Huygens Data Confirms Presence Of Methane Fog At Titan’s South Pole

Titan's dense, hydrocarbon rich atmosphere remains a focal point of scientific research. Credit: NASA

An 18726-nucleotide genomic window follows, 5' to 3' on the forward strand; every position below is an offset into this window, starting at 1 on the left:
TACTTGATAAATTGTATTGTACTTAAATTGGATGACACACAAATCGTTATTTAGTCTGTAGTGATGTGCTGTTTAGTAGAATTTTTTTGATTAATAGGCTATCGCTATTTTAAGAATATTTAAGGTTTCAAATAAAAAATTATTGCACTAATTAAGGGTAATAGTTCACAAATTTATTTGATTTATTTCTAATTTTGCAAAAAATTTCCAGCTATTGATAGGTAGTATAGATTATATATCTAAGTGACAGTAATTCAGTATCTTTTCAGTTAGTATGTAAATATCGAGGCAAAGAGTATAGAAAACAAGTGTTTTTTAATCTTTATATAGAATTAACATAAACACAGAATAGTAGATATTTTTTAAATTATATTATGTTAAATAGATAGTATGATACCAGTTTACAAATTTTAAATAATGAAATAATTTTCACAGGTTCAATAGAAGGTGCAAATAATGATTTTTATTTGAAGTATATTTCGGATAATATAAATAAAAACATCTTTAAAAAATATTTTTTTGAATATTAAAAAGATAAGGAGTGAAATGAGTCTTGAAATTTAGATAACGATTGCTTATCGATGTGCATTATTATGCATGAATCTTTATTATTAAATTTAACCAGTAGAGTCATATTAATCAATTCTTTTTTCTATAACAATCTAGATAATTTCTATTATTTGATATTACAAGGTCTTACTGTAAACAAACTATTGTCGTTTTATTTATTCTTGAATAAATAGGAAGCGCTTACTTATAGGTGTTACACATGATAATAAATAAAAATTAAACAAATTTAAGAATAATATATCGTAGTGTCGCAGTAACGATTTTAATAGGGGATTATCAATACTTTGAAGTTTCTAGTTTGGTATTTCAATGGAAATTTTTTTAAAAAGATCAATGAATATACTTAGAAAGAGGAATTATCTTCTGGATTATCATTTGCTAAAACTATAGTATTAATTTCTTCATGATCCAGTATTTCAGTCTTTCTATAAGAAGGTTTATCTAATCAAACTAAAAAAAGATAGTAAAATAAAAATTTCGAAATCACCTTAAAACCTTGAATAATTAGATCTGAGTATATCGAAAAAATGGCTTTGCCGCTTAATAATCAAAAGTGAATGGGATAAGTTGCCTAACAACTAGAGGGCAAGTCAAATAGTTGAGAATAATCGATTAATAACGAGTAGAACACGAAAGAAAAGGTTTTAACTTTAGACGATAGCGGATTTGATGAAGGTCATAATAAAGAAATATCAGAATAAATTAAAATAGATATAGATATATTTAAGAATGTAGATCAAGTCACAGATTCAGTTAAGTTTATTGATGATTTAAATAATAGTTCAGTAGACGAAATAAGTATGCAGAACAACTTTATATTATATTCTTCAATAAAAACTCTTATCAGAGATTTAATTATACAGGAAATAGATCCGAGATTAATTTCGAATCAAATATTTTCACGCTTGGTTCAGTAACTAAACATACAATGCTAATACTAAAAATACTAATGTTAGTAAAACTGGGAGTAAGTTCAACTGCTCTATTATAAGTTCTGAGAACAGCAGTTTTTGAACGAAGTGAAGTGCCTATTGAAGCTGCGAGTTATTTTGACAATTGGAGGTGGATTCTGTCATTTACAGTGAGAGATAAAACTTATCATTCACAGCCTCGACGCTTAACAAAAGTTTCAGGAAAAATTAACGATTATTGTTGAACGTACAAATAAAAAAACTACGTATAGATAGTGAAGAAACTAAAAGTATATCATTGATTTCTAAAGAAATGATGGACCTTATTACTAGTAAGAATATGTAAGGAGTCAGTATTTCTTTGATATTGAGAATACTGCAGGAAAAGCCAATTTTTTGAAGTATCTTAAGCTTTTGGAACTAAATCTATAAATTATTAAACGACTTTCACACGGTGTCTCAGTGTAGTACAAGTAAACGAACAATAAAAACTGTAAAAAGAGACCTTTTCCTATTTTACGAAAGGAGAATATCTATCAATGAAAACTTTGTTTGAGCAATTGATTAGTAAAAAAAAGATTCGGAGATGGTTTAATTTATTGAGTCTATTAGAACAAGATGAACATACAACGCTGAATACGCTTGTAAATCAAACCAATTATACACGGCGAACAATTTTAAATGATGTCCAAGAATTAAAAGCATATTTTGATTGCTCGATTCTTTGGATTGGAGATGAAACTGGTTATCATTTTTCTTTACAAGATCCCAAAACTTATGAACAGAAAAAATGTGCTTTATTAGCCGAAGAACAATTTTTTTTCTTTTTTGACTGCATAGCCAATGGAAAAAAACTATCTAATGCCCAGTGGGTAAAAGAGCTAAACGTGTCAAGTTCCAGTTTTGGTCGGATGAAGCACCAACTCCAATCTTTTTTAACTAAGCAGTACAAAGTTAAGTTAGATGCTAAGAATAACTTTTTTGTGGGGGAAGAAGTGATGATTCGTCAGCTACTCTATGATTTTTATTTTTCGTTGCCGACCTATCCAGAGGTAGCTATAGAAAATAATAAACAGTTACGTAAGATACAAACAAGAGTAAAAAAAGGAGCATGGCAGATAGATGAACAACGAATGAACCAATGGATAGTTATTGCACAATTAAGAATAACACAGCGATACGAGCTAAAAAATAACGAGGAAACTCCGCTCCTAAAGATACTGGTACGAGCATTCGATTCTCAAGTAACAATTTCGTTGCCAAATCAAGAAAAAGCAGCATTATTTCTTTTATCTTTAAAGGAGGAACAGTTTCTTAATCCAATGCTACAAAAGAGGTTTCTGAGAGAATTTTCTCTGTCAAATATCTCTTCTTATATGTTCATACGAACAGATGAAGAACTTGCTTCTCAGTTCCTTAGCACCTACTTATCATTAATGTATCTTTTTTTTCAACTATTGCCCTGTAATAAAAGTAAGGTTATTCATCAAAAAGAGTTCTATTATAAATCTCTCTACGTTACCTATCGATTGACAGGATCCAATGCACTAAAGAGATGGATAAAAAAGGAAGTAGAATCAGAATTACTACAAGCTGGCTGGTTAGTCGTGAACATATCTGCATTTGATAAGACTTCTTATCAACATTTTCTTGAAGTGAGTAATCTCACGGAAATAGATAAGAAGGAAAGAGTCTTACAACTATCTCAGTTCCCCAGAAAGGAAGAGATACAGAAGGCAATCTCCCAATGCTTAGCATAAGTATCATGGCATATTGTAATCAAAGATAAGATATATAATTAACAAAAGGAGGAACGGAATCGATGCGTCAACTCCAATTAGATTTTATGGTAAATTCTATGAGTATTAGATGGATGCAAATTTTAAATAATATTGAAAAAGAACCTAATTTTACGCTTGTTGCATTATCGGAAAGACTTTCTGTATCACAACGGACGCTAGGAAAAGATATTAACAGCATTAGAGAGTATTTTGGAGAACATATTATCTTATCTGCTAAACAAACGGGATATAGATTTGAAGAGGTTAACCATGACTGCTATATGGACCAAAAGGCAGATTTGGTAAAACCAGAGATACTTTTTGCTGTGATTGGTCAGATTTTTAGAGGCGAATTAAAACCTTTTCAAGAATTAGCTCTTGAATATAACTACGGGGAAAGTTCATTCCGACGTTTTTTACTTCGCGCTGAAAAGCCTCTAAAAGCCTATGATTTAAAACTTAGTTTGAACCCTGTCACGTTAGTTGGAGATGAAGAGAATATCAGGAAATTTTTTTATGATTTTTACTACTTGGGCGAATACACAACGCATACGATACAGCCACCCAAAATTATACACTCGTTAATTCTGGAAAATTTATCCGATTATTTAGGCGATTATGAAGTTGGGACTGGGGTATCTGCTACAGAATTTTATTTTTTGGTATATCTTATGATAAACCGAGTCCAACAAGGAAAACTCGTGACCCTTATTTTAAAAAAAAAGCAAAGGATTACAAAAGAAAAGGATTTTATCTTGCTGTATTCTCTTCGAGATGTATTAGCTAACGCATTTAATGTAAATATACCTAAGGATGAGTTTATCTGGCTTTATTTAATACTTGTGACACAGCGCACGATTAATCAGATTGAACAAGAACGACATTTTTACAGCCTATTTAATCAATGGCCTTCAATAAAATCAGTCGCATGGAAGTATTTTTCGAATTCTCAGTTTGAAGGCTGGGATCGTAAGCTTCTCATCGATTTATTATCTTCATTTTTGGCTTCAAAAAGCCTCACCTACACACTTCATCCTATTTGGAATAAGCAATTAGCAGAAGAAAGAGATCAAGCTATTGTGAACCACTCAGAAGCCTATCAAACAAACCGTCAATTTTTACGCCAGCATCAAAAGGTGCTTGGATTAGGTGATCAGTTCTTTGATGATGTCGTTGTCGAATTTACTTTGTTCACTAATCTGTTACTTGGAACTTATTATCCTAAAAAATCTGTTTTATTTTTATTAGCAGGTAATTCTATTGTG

Titan is a moon shrouded in mystery. Despite multiple flybys and surface exploration conducted in the past few decades, this Cronian moon still manages to surprise us from time to time. In addition to having a dense atmosphere rich in hydrocarbons, which scientists believe may be similar to what Earth’s own atmosphere was like billions of years ago, it appears that methane is to Titan what water is to planet Earth.In addition, methane fog was also observed by the Cassini space probe back in 2009 as it conducted a flyby of Titan. But recent findings by a team of researchers from York University indicates that the Huygens lander also detected fog during its short time on the surface. This evidence, combined with the data obtained by Cassini, have helped to shed light on the weather patterns of this mysterious moon.In a paper that appeared in arXiv on March 14th, Dr. Christina Smith – a postdoctoral student from York University’s Center for Research in Earth and Space Sciences (CRESS) – described how the Huygens probe’s Side Looking Imager (SLI) obtained information that has since been analyzed to identify potential atmospheric features. These features show that Titan experiences meteorological phenomena which were not previously known.In total, the team looked over 82 SLI images, which were all taken after the lander reached the surface. These were then calibrated, processed and examined for signs of atmospheric features. Of these, six showed evidence of an extended horizontal feature that differed in radiance from what was predicted at higher and lower regions. No other discernible features were detected.The team concluded that this feature most likely originated from the presence of a fog bank close to the horizon that rose and fell during the period of observation. This indicated that it had recently —> Read More